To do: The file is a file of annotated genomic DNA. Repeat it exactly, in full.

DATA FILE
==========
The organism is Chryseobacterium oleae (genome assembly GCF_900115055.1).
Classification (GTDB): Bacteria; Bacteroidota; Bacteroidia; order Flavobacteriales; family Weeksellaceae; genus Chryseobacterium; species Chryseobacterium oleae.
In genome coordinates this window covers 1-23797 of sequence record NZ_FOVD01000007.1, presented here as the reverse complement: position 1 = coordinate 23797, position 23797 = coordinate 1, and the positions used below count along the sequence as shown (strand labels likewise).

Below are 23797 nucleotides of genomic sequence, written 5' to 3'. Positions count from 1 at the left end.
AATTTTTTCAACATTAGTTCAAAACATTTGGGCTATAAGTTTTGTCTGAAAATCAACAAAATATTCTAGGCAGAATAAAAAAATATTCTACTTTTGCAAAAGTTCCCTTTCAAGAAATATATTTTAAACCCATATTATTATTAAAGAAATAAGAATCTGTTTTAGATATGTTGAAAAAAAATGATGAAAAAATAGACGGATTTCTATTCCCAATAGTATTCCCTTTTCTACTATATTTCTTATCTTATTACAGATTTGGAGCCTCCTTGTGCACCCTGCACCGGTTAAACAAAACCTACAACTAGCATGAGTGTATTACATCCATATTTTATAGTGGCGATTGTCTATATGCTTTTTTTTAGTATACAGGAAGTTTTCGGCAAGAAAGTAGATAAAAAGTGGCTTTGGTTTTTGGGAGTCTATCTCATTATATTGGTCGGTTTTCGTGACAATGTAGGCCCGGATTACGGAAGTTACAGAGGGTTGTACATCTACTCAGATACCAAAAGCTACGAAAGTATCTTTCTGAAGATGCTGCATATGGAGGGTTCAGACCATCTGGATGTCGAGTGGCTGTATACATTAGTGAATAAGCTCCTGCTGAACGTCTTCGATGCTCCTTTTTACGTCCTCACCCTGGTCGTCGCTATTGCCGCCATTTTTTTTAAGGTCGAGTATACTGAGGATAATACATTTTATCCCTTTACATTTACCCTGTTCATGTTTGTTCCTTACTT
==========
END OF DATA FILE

The organism is Chryseobacterium oleae (genome assembly GCF_900115055.1).
Classification (GTDB): Bacteria; Bacteroidota; Bacteroidia; order Flavobacteriales; family Weeksellaceae; genus Chryseobacterium; species Chryseobacterium oleae.
In genome coordinates this window covers 1-23797 of sequence record NZ_FOVD01000007.1, presented here as the reverse complement: position 1 = coordinate 23797, position 23797 = coordinate 1, and the positions used below count along the sequence as shown (strand labels likewise).

Below are 23797 nucleotides of genomic sequence, written 5' to 3'. Positions count from 1 at the left end.
AATTTTTTCAACATTAGTTCAAAACATTTGGGCTATAAGTTTTGTCTGAAAATCAACAAAATATTCTAGGCAGAATAAAAAAATATTCTACTTTTGCAAAAGTTCCCTTTCAAGAAATATATTTTAAACCCATATTATTATTAAAGAAATAAGAATCTGTTTTAGATATGTTGAAAAAAAATGATGAAAAAATAGACGGATTTCTATTCCCAATAGTATTCCCTTTTCTACTATATTTCTTATCTTATTACAGATTTGGAGCCTCCTTGTGCACCCTGCACCGGTTAAACAAAACCTACAACTAGCATGAGTGTATTACATCCATATTTTATAGTGGCGATTGTCTATATGCTTTTTTTTAGTATACAGGAAGTTTTCGGCAAGAAAGTAGATAAAAAGTGGCTTTGGTTTTTGGGAGTCTATCTCATTATATTGGTCGGTTTTCGTGACAATGTAGGCCCGGATTACGGAAGTTACAGAGGGTTGTACATCTACTCAGATACCAAAAGCTACGAAAGTATCTTTCTGAAGATGCTGCATATGGAGGGTTCAGACCATCTGGATGTCGAGTGGCTGTATACATTAGTGAATAAGCTCCTGCTGAACGTCTTCGATGCTCCTTTTTACGTCCTCACCCTGGTCGTCGCTATTGCCGCCATTTTTTTTAAGGTCGAGTATACTGAGGATAATACATTTTATCCCTTTACATTTACCCTGTTCATGTTTGTTCCTTACTT